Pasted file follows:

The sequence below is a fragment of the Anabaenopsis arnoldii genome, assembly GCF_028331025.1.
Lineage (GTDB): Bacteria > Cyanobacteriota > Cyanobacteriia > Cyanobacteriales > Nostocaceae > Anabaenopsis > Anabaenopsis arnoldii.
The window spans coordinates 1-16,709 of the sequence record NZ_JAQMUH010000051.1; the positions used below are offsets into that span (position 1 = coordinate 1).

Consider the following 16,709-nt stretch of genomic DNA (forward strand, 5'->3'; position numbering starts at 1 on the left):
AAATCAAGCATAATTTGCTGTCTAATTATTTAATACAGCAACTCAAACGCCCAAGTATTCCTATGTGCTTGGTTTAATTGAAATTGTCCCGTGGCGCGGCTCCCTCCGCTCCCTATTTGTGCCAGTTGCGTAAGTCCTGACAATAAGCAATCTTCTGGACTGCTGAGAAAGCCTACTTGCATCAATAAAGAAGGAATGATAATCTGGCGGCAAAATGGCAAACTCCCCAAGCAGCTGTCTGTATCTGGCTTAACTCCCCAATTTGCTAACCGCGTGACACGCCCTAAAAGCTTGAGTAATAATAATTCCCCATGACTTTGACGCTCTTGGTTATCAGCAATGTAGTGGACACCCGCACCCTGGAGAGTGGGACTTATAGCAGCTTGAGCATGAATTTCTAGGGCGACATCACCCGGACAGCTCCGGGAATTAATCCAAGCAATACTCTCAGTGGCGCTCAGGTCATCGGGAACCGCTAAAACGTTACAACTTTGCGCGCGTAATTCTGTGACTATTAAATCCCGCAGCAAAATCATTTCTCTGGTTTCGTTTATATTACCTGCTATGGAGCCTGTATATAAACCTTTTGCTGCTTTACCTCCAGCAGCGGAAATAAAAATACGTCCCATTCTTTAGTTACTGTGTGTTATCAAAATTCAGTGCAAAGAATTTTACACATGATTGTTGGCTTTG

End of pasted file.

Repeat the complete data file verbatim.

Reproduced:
The sequence below is a fragment of the Anabaenopsis arnoldii genome, assembly GCF_028331025.1.
Lineage (GTDB): Bacteria > Cyanobacteriota > Cyanobacteriia > Cyanobacteriales > Nostocaceae > Anabaenopsis > Anabaenopsis arnoldii.
The window spans coordinates 1-16,709 of the sequence record NZ_JAQMUH010000051.1; the positions used below are offsets into that span (position 1 = coordinate 1).

Consider the following 16,709-nt stretch of genomic DNA (forward strand, 5'->3'; position numbering starts at 1 on the left):
AAATCAAGCATAATTTGCTGTCTAATTATTTAATACAGCAACTCAAACGCCCAAGTATTCCTATGTGCTTGGTTTAATTGAAATTGTCCCGTGGCGCGGCTCCCTCCGCTCCCTATTTGTGCCAGTTGCGTAAGTCCTGACAATAAGCAATCTTCTGGACTGCTGAGAAAGCCTACTTGCATCAATAAAGAAGGAATGATAATCTGGCGGCAAAATGGCAAACTCCCCAAGCAGCTGTCTGTATCTGGCTTAACTCCCCAATTTGCTAACCGCGTGACACGCCCTAAAAGCTTGAGTAATAATAATTCCCCATGACTTTGACGCTCTTGGTTATCAGCAATGTAGTGGACACCCGCACCCTGGAGAGTGGGACTTATAGCAGCTTGAGCATGAATTTCTAGGGCGACATCACCCGGACAGCTCCGGGAATTAATCCAAGCAATACTCTCAGTGGCGCTCAGGTCATCGGGAACCGCTAAAACGTTACAACTTTGCGCGCGTAATTCTGTGACTATTAAATCCCGCAGCAAAATCATTTCTCTGGTTTCGTTTATATTACCTGCTATGGAGCCTGTATATAAACCTTTTGCTGCTTTACCTCCAGCAGCGGAAATAAAAATACGTCCCATTCTTTAGTTACTGTGTGTTATCAAAATTCAGTGCAAAGAATTTTACACATGATTGTTGGCTTTG